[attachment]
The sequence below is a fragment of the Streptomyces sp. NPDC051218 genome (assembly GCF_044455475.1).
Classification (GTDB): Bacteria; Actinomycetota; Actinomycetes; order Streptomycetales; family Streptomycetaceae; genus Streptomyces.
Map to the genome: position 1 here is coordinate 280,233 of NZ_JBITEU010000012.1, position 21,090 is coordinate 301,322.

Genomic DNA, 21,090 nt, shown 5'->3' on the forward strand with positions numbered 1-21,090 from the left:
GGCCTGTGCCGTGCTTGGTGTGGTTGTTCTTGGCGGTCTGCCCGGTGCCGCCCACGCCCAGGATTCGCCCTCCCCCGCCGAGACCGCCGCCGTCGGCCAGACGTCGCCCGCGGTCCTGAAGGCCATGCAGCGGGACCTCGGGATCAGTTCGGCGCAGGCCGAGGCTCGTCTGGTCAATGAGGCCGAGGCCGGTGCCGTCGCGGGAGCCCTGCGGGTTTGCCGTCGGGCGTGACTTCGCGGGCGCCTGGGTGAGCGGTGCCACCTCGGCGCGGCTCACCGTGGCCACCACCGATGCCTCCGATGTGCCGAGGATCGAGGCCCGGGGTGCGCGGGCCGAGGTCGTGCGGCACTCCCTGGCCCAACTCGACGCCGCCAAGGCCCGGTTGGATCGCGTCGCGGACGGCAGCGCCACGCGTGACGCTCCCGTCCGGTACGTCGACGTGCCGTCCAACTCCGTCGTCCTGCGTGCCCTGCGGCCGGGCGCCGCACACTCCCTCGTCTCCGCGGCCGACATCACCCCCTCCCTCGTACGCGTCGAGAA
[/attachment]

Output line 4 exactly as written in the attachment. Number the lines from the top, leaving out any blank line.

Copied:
Genomic DNA, 21,090 nt, shown 5'->3' on the forward strand with positions numbered 1-21,090 from the left: